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Lenient Challenge Cup ban for alleged testicles grab revives debate over England's Marler

By Josh Raisey
(Photo by Charlotte Wilson/Offside via Getty Images)

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The two-week ban handed to Stade Francais’ Charlie Rorke for an alleged testicle grab last weekend has caused plenty of confusion online when compared to the ban given earlier this year to England prop Joe Marler. 


Rorke was shown the red card by referee Ben Blain for allegedly grabbing the testicles of Benetton’s Leonardo Sarto, who was also sent off for retaliating. The Stade forward pleaded not guilty to the charge at an independent EPCR disciplinary hearing.

The committee found that the red card was warranted, but rather than agree that the actions of Rorke were in contravention of law 9.27 (a player must not do anything that is against the spirit of good sportsmanship) which carries the minimum of a twelve-week ban, it was decided he was guilty of a different offence coming under law 9.11 (players must not do anything that is reckless or dangerous to others) which has a minimum two-week ban.

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The ten-week ban given to Marler for grabbing the genitals of Wales skipper Alun Wyn Jones at Twickenham in March during an England Six Nations match is now infamous in the rugby world. The prop was charged with contravening law 9.27 and was banned for twelve weeks, a punishment which was then reduced.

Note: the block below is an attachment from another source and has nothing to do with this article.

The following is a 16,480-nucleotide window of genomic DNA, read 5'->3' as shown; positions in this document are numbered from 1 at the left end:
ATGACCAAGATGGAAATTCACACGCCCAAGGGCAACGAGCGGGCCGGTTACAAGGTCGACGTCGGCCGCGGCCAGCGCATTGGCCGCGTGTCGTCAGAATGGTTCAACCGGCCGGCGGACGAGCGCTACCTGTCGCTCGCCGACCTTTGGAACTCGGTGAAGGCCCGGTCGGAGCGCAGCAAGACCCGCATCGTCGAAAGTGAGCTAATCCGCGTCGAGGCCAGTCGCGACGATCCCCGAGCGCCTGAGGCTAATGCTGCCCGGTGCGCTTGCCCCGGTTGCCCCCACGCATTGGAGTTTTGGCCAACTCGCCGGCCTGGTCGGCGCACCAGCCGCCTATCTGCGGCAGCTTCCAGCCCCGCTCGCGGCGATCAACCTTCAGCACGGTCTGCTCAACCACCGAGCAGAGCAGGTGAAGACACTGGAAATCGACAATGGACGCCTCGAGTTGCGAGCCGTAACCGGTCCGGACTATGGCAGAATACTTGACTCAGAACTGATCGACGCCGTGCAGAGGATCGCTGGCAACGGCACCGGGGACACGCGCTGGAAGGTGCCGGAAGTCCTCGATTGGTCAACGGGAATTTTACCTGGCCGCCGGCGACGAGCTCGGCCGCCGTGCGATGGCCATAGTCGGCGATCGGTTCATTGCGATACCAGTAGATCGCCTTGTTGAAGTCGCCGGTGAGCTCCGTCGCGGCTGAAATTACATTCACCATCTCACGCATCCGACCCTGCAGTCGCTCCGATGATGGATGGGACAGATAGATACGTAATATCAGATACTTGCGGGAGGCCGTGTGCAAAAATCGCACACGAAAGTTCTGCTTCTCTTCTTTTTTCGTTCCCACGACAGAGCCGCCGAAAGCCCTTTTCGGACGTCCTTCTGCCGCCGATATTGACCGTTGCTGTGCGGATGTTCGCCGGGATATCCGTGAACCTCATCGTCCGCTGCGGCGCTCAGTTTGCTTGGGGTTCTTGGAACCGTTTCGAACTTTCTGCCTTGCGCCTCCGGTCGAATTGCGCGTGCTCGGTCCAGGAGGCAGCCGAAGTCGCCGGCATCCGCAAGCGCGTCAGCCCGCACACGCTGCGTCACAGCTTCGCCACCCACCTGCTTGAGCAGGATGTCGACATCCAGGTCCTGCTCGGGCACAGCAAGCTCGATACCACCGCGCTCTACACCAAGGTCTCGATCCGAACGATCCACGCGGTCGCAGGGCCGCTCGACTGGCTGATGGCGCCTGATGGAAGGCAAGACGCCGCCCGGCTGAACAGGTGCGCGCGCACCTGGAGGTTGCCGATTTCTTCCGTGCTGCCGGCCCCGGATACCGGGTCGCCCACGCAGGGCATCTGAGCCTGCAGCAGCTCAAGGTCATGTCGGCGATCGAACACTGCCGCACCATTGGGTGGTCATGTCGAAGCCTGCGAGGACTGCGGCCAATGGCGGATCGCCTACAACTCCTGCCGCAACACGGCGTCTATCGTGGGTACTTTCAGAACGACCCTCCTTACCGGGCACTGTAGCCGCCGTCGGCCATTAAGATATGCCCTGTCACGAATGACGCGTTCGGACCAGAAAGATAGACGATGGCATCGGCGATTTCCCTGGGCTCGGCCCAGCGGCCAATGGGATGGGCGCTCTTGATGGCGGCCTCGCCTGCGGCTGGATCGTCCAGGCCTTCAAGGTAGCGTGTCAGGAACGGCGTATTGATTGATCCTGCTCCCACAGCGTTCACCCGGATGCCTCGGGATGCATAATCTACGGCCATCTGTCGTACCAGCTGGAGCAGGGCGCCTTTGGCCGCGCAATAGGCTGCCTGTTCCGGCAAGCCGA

Although he never actually missed a match due to the suspension of rugby due to Covid-19, there is confusion online as to how these two offences differ. 

The debate as to whether Marler’s punishment should have been more or less is a well-trodden path by now, but those on Twitter cannot understand how Rorke can get off so lightly in comparison. Moreover, the players were not even charged for the same offence, despite many struggling to see the difference. 


Of course, it is the disciplinary committee, not the social media universe, that determines the ban length for players, but this one does warrant an explanation.



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